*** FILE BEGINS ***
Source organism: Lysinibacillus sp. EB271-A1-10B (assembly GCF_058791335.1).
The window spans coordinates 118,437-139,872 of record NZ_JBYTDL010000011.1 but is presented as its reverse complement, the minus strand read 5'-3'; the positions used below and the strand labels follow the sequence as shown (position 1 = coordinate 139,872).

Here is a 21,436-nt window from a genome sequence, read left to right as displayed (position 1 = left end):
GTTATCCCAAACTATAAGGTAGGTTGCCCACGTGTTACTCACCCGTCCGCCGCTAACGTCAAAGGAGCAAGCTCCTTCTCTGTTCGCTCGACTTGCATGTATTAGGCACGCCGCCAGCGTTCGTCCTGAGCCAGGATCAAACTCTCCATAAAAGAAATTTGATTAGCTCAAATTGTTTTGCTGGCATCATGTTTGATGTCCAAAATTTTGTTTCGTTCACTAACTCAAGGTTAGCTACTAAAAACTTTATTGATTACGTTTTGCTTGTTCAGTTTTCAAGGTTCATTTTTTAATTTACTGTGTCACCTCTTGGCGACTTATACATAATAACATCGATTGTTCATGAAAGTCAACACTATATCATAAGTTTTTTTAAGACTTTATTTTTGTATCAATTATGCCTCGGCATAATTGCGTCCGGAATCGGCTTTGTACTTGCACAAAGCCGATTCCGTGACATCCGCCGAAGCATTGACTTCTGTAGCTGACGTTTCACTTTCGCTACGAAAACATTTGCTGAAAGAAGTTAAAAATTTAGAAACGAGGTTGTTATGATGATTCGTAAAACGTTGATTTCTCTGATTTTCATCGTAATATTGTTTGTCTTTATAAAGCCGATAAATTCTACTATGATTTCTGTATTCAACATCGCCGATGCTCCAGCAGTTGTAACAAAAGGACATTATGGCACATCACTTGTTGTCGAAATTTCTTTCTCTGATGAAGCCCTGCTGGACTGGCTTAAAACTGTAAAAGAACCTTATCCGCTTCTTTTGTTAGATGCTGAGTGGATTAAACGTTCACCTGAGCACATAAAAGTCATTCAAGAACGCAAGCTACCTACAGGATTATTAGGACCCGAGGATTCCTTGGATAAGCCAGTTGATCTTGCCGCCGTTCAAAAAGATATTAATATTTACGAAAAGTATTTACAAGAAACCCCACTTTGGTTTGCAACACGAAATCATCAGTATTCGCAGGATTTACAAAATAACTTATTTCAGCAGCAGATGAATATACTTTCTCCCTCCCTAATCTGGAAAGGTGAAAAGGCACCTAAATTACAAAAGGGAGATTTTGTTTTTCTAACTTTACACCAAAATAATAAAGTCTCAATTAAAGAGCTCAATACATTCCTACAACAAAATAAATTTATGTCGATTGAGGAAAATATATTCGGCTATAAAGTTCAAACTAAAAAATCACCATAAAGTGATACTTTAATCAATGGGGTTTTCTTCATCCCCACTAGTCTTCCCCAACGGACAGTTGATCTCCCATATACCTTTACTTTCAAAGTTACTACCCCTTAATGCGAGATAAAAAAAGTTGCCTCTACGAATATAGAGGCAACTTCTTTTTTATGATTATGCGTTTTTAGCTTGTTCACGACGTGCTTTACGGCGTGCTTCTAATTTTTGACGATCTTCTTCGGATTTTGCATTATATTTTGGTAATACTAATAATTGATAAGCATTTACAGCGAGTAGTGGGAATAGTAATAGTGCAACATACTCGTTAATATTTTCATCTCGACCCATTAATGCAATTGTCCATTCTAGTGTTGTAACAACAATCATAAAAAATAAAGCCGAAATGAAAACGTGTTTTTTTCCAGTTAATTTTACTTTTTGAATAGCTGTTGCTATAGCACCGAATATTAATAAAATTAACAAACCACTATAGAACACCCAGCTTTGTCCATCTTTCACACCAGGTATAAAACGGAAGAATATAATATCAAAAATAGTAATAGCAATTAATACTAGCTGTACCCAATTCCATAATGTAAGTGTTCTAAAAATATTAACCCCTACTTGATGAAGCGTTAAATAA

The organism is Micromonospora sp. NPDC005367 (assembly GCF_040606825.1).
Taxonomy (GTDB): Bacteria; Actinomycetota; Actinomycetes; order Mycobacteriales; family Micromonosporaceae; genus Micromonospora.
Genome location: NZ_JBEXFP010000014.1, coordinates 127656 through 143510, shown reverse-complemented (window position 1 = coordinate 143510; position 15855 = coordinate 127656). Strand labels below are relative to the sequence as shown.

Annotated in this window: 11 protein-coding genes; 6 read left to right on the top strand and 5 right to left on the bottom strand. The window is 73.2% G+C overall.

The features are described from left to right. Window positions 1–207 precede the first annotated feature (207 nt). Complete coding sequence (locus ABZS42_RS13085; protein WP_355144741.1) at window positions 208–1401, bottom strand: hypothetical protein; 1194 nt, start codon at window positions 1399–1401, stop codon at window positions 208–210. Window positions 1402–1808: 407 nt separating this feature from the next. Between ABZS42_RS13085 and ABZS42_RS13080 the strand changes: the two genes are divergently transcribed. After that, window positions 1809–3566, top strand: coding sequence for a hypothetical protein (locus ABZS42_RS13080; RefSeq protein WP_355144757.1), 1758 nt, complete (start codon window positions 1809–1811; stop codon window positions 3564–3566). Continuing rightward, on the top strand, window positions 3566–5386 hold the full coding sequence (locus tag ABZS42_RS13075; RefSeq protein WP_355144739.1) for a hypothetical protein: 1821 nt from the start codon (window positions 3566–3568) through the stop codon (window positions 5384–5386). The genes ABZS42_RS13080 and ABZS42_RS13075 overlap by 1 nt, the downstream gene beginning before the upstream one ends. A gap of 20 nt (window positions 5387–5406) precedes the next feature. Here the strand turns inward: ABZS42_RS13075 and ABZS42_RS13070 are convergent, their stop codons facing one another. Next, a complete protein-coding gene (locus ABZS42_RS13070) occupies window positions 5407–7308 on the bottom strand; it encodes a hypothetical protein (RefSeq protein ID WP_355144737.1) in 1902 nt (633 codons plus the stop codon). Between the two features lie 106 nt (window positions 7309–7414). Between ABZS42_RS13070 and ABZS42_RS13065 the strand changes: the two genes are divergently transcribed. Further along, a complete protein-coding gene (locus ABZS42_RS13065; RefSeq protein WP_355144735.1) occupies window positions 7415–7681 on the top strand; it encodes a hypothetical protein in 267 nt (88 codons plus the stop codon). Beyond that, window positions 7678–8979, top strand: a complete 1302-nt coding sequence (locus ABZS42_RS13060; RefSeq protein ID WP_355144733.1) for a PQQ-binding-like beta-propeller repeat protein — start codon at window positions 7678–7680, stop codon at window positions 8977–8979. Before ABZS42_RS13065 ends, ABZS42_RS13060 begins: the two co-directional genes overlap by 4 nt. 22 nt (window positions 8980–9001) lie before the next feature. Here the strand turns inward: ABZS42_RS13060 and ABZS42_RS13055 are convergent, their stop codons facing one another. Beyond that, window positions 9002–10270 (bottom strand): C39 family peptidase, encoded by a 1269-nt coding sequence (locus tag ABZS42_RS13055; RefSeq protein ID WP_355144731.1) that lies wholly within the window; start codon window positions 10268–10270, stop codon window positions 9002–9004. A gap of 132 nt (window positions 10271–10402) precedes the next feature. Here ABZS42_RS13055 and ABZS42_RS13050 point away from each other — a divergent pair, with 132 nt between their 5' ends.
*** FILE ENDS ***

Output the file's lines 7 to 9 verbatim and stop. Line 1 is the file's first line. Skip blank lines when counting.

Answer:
Genome location: NZ_JBEXFP010000014.1, coordinates 127656 through 143510, shown reverse-complemented (window position 1 = coordinate 143510; position 15855 = coordinate 127656). Strand labels below are relative to the sequence as shown.

Annotated in this window: 11 protein-coding genes; 6 read left to right on the top strand and 5 right to left on the bottom strand. The window is 73.2% G+C overall.

The features are described from left to right. Window positions 1–207 precede the first annotated feature (207 nt). Complete coding sequence (locus ABZS42_RS13085; protein WP_355144741.1) at window positions 208–1401, bottom strand: hypothetical protein; 1194 nt, start codon at window positions 1399–1401, stop codon at window positions 208–210. Window positions 1402–1808: 407 nt separating this feature from the next. Between ABZS42_RS13085 and ABZS42_RS13080 the strand changes: the two genes are divergently transcribed. After that, window positions 1809–3566, top strand: coding sequence for a hypothetical protein (locus ABZS42_RS13080; RefSeq protein WP_355144757.1), 1758 nt, complete (start codon window positions 1809–1811; stop codon window positions 3564–3566). Continuing rightward, on the top strand, window positions 3566–5386 hold the full coding sequence (locus tag ABZS42_RS13075; RefSeq protein WP_355144739.1) for a hypothetical protein: 1821 nt from the start codon (window positions 3566–3568) through the stop codon (window positions 5384–5386). The genes ABZS42_RS13080 and ABZS42_RS13075 overlap by 1 nt, the downstream gene beginning before the upstream one ends. A gap of 20 nt (window positions 5387–5406) precedes the next feature. Here the strand turns inward: ABZS42_RS13075 and ABZS42_RS13070 are convergent, their stop codons facing one another. Next, a complete protein-coding gene (locus ABZS42_RS13070) occupies window positions 5407–7308 on the bottom strand; it encodes a hypothetical protein (RefSeq protein ID WP_355144737.1) in 1902 nt (633 codons plus the stop codon). Between the two features lie 106 nt (window positions 7309–7414). Between ABZS42_RS13070 and ABZS42_RS13065 the strand changes: the two genes are divergently transcribed. Further along, a complete protein-coding gene (locus ABZS42_RS13065; RefSeq protein WP_355144735.1) occupies window positions 7415–7681 on the top strand; it encodes a hypothetical protein in 267 nt (88 codons plus the stop codon). Beyond that, window positions 7678–8979, top strand: a complete 1302-nt coding sequence (locus ABZS42_RS13060; RefSeq protein ID WP_355144733.1) for a PQQ-binding-like beta-propeller repeat protein — start codon at window positions 7678–7680, stop codon at window positions 8977–8979. Before ABZS42_RS13065 ends, ABZS42_RS13060 begins: the two co-directional genes overlap by 4 nt. 22 nt (window positions 8980–9001) lie before the next feature. Here the strand turns inward: ABZS42_RS13060 and ABZS42_RS13055 are convergent, their stop codons facing one another. Beyond that, window positions 9002–10270 (bottom strand): C39 family peptidase, encoded by a 1269-nt coding sequence (locus tag ABZS42_RS13055; RefSeq protein ID WP_355144731.1) that lies wholly within the window; start codon window positions 10268–10270, stop codon window positions 9002–9004. A gap of 132 nt (window positions 10271–10402) precedes the next feature. Here ABZS42_RS13055 and ABZS42_RS13050 point away from each other — a divergent pair, with 132 nt between their 5' ends.